“What changes do I anticipate? Not much, not many,” said Don Sniegowski, editor of the site Blue MauMau, which provides news for franchise owners. “My impression is it will be same-old, same-old.”

It would be foolish for the growing company to mess with success, said Robert Wagner, president of NetFinancials, which provides tax and accounting services to restaurants. Being private has allowed Chick-fil-A to grow at its own pace, pay higher employee wages to attract strong workers and avoid cutting corners to meet Wall Street expectations.

Dan Cathy, though, is a less cautious businessman than his father. When it comes to expansion — especially internationally — he has long wanted to move faster and may use his new stature to grow the company beyond the United States.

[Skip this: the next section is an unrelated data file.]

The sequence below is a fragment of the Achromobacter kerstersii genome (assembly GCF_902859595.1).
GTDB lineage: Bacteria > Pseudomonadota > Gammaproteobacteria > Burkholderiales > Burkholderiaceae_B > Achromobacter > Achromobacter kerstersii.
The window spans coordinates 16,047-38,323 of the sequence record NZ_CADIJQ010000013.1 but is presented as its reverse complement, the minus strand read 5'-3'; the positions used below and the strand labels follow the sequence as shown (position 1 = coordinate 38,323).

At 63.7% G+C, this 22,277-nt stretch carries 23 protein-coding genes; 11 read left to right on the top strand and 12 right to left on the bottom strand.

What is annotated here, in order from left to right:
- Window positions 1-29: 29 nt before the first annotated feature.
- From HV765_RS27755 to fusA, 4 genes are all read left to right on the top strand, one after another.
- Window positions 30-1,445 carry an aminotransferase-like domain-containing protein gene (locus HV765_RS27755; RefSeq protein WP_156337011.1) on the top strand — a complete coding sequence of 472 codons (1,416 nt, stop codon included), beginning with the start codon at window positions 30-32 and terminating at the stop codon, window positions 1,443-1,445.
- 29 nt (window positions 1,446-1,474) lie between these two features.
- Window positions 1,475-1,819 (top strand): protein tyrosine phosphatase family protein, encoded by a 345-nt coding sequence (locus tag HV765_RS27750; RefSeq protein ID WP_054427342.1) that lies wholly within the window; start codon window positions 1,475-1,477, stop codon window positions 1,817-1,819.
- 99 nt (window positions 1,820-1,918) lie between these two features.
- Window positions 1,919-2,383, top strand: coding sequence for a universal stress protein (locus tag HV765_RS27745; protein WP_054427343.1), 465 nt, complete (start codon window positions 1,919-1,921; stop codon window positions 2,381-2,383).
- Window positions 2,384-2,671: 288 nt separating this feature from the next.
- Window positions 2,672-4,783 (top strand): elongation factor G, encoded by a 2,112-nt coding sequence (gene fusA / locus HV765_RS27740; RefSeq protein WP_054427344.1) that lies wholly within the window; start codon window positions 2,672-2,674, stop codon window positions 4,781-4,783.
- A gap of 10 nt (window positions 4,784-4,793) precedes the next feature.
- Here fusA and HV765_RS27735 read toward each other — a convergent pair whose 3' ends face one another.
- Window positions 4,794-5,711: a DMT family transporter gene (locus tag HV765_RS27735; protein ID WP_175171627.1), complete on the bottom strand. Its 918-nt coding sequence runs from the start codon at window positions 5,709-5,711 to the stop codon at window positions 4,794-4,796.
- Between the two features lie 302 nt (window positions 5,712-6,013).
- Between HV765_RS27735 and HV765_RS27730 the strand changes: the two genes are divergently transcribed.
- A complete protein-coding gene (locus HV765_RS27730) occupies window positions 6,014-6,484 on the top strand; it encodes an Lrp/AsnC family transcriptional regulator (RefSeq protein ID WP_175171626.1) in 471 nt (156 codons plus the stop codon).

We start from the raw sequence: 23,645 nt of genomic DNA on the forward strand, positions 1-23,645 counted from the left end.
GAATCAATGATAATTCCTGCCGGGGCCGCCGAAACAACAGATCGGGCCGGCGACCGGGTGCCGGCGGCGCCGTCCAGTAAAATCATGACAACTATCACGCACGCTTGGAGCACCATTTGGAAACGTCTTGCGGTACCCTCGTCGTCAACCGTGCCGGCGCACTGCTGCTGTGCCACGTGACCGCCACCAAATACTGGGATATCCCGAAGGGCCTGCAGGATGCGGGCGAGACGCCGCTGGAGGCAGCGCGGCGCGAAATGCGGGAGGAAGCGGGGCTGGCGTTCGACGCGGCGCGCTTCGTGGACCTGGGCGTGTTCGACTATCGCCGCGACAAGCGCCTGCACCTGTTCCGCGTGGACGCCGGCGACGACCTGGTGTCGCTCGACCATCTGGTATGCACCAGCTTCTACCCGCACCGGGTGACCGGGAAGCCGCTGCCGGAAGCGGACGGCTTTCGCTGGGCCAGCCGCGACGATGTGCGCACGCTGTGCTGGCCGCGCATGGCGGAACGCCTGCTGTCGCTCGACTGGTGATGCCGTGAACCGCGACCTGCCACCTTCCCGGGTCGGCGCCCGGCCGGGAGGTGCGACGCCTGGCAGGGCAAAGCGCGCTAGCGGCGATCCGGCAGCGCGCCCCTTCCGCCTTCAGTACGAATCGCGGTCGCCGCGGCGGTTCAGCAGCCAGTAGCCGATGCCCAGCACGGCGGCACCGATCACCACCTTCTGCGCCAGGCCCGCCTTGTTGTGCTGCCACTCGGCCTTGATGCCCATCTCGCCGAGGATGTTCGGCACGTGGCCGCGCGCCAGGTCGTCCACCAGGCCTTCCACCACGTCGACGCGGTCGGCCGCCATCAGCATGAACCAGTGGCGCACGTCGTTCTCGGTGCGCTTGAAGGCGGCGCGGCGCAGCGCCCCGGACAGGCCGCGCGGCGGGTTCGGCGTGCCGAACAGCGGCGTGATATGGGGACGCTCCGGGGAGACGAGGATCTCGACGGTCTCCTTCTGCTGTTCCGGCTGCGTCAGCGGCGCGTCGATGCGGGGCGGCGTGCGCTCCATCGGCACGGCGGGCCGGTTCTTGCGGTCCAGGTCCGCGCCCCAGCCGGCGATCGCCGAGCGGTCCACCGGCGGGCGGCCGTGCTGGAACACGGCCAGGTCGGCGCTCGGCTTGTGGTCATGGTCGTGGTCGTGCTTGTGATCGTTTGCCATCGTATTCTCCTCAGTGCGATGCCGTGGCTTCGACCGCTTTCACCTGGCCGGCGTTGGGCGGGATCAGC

The chain, now in 39 states, has been adding about one new state a year. Before too long, the company will have to look to other countries to sustain growth, said Ken Bernhardt, a Georgia State University marketing professor who consults for the company.

“Dan’s been thinking about this a long time,” Bernhardt said. “The long-term future growth is going to have to eventually come from outside the U.S. Looking down the road, international will make sense.”

Truett Cathy got burned on international expansion after opening and closing stores in South Africa that never became profitable. But the company has licensed some international stores on college campuses, Bernhardt said, and Dan Cathy may be ready to revisit the issue of standalone stores in other nations.

In the U.S., there is heated competition in the quick-service restaurant industry, particularly where chicken is involved.

Chick-fil-A and others need to continue innovating to maintain sales against fast-casual sit-down competition, said Harry Balzer, chief food analyst with NPD group.